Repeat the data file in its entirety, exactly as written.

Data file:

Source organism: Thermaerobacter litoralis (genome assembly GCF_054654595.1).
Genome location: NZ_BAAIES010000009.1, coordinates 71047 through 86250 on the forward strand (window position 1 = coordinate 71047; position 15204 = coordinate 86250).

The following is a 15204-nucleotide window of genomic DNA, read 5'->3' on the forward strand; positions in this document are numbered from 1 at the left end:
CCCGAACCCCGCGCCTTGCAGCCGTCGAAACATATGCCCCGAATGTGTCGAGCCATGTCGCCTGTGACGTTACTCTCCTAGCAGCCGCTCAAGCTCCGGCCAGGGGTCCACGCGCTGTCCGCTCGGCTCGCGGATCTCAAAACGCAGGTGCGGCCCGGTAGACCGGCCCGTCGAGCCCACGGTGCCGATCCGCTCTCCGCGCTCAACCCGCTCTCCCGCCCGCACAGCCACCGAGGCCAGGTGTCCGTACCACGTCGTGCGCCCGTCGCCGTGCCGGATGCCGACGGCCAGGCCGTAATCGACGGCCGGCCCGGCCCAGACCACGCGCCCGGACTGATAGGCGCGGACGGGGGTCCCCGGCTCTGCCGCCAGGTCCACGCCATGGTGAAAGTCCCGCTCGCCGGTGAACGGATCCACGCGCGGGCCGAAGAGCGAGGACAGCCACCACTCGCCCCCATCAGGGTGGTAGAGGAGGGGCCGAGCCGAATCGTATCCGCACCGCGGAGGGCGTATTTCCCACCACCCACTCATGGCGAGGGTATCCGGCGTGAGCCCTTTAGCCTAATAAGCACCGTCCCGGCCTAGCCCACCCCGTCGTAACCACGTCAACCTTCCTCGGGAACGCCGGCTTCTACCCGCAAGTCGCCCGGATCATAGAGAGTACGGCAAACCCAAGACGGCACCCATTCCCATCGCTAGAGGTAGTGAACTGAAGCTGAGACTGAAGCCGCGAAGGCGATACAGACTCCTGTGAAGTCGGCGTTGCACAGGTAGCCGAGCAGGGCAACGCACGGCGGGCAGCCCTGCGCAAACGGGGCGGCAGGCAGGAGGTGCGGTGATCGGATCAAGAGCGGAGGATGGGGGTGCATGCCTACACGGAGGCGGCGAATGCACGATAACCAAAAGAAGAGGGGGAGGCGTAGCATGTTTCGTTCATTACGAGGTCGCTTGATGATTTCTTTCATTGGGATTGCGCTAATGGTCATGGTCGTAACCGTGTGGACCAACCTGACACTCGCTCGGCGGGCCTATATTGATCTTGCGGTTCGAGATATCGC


Source organism: Thermaerobacter litoralis (genome assembly GCF_054654595.1).
Genome location: NZ_BAAIES010000009.1, coordinates 71047 through 86250 on the forward strand (window position 1 = coordinate 71047; position 15204 = coordinate 86250).

The following is a 15204-nucleotide window of genomic DNA, read 5'->3' on the forward strand; positions in this document are numbered from 1 at the left end:
CCCGAACCCCGCGCCTTGCAGCCGTCGAAACATATGCCCCGAATGTGTCGAGCCATGTCGCCTGTGACGTTACTCTCCTAGCAGCCGCTCAAGCTCCGGCCAGGGGTCCACGCGCTGTCCGCTCGGCTCGCGGATCTCAAAACGCAGGTGCGGCCCGGTAGACCGGCCCGTCGAGCCCACGGTGCCGATCCGCTCTCCGCGCTCAACCCGCTCTCCCGCCCGCACAGCCACCGAGGCCAGGTGTCCGTACCACGTCGTGCGCCCGTCGCCGTGCCGGATGCCGACGGCCAGGCCGTAATCGACGGCCGGCCCGGCCCAGACCACGCGCCCGGACTGATAGGCGCGGACGGGGGTCCCCGGCTCTGCCGCCAGGTCCACGCCATGGTGAAAGTCCCGCTCGCCGGTGAACGGATCCACGCGCGGGCCGAAGAGCGAGGACAGCCACCACTCGCCCCCATCAGGGTGGTAGAGGAGGGGCCGAGCCGAATCGTATCCGCACCGCGGAGGGCGTATTTCCCACCACCCACTCATGGCGAGGGTATCCGGCGTGAGCCCTTTAGCCTAATAAGCACCGTCCCGGCCTAGCCCACCCCGTCGTAACCACGTCAACCTTCCTCGGGAACGCCGGCTTCTACCCGCAAGTCGCCCGGATCATAGAGAGTACGGCAAACCCAAGACGGCACCCATTCCCATCGCTAGAGGTAGTGAACTGAAGCTGAGACTGAAGCCGCGAAGGCGATACAGACTCCTGTGAAGTCGGCGTTGCACAGGTAGCCGAGCAGGGCAACGCACGGCGGGCAGCCCTGCGCAAACGGGGCGGCAGGCAGGAGGTGCGGTGATCGGATCAAGAGCGGAGGATGGGGGTGCATGCCTACACGGAGGCGGCGAATGCACGATAACCAAAAGAAGAGGGGGAGGCGTAGCATGTTTCGTTCATTACGAGGTCGCTTGATGATTTCTTTCATTGGGATTGCGCTAATGGTCATGGTCGTAACCGTGTGGACCAACCTGACACTCGCTCGGCGGGCCTATATTGATCTTGCGGTTCGAGATATCGC